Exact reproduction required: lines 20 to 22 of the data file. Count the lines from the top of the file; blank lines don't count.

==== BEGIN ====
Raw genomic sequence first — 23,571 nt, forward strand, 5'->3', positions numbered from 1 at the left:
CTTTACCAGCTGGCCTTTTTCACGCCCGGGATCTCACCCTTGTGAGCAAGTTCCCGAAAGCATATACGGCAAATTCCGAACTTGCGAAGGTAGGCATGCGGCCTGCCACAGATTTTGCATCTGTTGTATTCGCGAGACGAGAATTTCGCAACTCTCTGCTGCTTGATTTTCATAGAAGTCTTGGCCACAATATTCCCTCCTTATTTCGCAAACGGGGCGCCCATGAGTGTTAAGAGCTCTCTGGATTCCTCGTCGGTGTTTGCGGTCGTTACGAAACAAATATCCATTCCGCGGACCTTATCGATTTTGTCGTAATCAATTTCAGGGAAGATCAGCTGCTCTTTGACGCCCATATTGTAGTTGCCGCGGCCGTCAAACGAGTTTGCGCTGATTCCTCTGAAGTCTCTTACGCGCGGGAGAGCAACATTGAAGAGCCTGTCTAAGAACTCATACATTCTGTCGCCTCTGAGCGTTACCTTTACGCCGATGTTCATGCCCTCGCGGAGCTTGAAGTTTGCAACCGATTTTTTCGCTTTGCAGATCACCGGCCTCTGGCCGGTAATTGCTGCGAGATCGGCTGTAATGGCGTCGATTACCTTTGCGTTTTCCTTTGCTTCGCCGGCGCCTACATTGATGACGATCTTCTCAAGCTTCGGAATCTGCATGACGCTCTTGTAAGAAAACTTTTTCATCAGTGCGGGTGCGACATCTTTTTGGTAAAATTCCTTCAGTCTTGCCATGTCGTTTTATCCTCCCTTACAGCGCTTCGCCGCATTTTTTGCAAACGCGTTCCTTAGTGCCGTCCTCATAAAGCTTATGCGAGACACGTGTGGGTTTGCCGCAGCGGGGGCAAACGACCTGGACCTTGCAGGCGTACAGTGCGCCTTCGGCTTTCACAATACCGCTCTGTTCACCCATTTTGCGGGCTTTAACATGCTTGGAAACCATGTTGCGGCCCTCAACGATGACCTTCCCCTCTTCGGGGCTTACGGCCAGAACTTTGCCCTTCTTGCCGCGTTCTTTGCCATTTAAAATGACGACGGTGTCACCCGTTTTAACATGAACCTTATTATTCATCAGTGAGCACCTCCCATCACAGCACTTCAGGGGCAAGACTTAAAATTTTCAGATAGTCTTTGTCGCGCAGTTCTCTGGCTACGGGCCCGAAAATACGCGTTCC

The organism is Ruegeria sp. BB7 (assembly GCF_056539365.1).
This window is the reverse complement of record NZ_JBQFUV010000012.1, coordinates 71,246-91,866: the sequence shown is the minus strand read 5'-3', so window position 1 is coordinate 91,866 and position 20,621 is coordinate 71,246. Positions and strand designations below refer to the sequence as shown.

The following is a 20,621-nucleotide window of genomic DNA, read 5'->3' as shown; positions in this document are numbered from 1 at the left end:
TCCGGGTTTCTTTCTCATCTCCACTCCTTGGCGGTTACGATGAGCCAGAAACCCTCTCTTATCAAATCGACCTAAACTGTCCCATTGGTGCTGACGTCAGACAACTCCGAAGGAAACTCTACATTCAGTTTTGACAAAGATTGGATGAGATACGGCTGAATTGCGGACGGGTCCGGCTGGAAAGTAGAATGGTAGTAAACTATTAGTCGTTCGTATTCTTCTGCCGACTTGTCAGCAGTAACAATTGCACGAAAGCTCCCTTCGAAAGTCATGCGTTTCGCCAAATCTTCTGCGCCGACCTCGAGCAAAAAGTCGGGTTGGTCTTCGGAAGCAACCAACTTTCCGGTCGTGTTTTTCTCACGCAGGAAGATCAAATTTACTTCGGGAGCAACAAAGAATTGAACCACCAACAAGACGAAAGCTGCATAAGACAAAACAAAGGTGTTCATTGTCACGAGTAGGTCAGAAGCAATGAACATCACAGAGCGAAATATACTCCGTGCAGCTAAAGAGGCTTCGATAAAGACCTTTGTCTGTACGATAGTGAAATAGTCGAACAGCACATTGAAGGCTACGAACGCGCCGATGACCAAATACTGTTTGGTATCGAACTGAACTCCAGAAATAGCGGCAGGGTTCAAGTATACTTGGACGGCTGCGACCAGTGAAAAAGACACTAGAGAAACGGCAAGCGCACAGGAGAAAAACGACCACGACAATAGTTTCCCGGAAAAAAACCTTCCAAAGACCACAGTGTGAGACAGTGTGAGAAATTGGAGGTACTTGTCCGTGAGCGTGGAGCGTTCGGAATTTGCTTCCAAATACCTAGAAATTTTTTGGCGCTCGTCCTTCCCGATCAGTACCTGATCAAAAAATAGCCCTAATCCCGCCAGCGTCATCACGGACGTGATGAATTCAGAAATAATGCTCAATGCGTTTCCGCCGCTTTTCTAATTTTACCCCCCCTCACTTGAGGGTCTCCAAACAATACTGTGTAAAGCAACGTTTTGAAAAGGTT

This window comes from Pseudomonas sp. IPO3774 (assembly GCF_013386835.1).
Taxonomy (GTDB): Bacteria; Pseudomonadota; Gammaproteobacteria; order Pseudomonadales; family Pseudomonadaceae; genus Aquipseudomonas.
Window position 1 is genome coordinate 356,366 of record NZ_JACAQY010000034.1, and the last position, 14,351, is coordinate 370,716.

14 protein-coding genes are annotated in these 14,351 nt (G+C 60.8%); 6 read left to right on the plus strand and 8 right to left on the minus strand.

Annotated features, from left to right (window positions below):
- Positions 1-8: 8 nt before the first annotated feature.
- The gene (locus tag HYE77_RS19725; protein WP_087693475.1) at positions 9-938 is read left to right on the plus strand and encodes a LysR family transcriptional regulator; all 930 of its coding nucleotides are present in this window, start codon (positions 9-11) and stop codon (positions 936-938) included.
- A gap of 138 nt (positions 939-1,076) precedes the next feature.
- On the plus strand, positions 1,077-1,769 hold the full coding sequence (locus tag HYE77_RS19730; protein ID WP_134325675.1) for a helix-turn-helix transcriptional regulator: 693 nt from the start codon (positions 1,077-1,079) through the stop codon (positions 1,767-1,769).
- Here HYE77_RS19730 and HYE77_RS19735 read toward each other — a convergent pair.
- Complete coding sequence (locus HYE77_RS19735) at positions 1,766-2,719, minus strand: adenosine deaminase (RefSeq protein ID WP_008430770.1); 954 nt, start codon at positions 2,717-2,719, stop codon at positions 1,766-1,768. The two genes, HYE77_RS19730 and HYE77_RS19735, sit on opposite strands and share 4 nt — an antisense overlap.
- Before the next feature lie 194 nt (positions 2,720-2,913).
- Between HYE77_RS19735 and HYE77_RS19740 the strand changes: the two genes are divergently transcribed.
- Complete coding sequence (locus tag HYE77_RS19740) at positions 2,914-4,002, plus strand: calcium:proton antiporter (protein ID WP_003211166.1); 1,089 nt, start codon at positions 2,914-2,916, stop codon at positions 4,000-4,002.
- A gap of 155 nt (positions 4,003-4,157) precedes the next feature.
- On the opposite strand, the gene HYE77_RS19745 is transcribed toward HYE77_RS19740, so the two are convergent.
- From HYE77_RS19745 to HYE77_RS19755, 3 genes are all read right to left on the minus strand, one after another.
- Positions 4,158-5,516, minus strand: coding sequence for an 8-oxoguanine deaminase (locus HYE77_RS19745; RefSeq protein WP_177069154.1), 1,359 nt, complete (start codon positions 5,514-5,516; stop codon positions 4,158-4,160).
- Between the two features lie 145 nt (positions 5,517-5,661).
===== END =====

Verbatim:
- Complete coding sequence (locus tag HYE77_RS19740) at positions 2,914-4,002, plus strand: calcium:proton antiporter (protein ID WP_003211166.1); 1,089 nt, start codon at positions 2,914-2,916, stop codon at positions 4,000-4,002.
- A gap of 155 nt (positions 4,003-4,157) precedes the next feature.
- On the opposite strand, the gene HYE77_RS19745 is transcribed toward HYE77_RS19740, so the two are convergent.